Laura outlined the process for administering Crowdmark exams. First, she creates the exam with a formatted cover page, which allows Crowdmark to match the exam to the student name entered into the system at an earlier stage. On rare occasions – Laura mentioned a figure of 10 out of a total of 700 exam papers –instructors have to manually match the exam to the corresponding student. After students write the exam, the exam papers are transported to Teaching and Learning Services (TLS), where they are scanned and uploaded to the Crowdmark website by TLS staff. Laura described the process as “seamless,” saying the only difficult part was physically carrying the exams over to TLS.
Ken shed light on the differences between administering an exam and an assignment through Crowdmark. After creating and releasing the assignment to students, Crowdmark sends a link to students asking them to create an account and upload their completed copy. Ken suggested that instructors create a student account in addition to their instructor account, so they can perform a trial run, releasing the assignment to themselves before doing so with students.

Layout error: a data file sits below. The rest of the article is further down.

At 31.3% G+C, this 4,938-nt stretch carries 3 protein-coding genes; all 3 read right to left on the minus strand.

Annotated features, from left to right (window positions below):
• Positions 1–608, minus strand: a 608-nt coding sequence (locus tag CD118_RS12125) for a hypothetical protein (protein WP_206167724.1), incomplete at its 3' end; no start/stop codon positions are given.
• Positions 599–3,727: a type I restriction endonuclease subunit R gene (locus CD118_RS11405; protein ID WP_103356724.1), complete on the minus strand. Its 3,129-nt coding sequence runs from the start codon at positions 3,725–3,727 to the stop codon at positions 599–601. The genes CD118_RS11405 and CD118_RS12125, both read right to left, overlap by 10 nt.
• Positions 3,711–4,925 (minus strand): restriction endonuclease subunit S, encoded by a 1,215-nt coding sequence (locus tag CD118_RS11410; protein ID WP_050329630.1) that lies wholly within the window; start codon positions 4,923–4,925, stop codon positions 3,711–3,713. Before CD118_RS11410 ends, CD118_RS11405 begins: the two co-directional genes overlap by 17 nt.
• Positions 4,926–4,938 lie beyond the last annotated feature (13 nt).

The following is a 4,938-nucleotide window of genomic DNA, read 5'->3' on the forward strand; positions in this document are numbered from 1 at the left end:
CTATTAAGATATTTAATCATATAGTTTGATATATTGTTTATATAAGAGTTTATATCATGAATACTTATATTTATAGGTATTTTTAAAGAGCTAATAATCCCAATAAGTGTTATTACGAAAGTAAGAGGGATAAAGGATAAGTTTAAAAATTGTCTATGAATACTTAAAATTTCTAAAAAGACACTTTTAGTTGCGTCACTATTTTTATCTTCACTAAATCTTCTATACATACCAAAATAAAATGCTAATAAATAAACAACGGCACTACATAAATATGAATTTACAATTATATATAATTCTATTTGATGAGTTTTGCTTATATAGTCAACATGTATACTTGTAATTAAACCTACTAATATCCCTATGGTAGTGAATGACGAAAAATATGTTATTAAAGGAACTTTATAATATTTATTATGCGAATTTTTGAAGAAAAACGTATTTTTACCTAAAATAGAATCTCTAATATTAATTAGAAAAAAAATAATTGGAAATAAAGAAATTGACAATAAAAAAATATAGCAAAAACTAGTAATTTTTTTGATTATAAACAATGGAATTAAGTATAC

From there, the grading process is the same. Instructors rely on a team of graders (e.g. teaching assistants) to support them. Laura typically holds a meeting with all her graders, during which they discuss the exam, rubric (or marking scheme), and marking schedule. From there, they all go their separate ways and begin grading – working simultaneously and in whatever location suits them, a primary advantage of Crowdmark. Ken remarked that in the past, teaching assistants struggled to shuffle all the paper around, but Crowdmark circumvents this problem, resulting in “time better spent”. Graders work on one question independently or in pairs. Either a head TA or the instructor acts as the lead grader, ensuring consistency across all graders. In addition, the ability to create a unique comment “template” for each question, which can be accessed by all graders, ensures that all students receive high quality feedback. As Ken mentioned, these comments can include solutions and be linked to a specific mark. After all the marks have been inputted, Crowdmark generates an Excel file with the results, which are then uploaded to myCourses. When students receive their grade, they also are sent an image of their exam. Ken stated that at one point he had been concerned about the number of students who might want to follow up after the exam, but with the additional feedback allowed for by Crowdmark, he in fact didn’t see any increase in the number of students coming to see him. As Laura and Ken put it, grading takes the same amount of time as it did without Crowdmark, but the quality of grading and feedback given are much higher.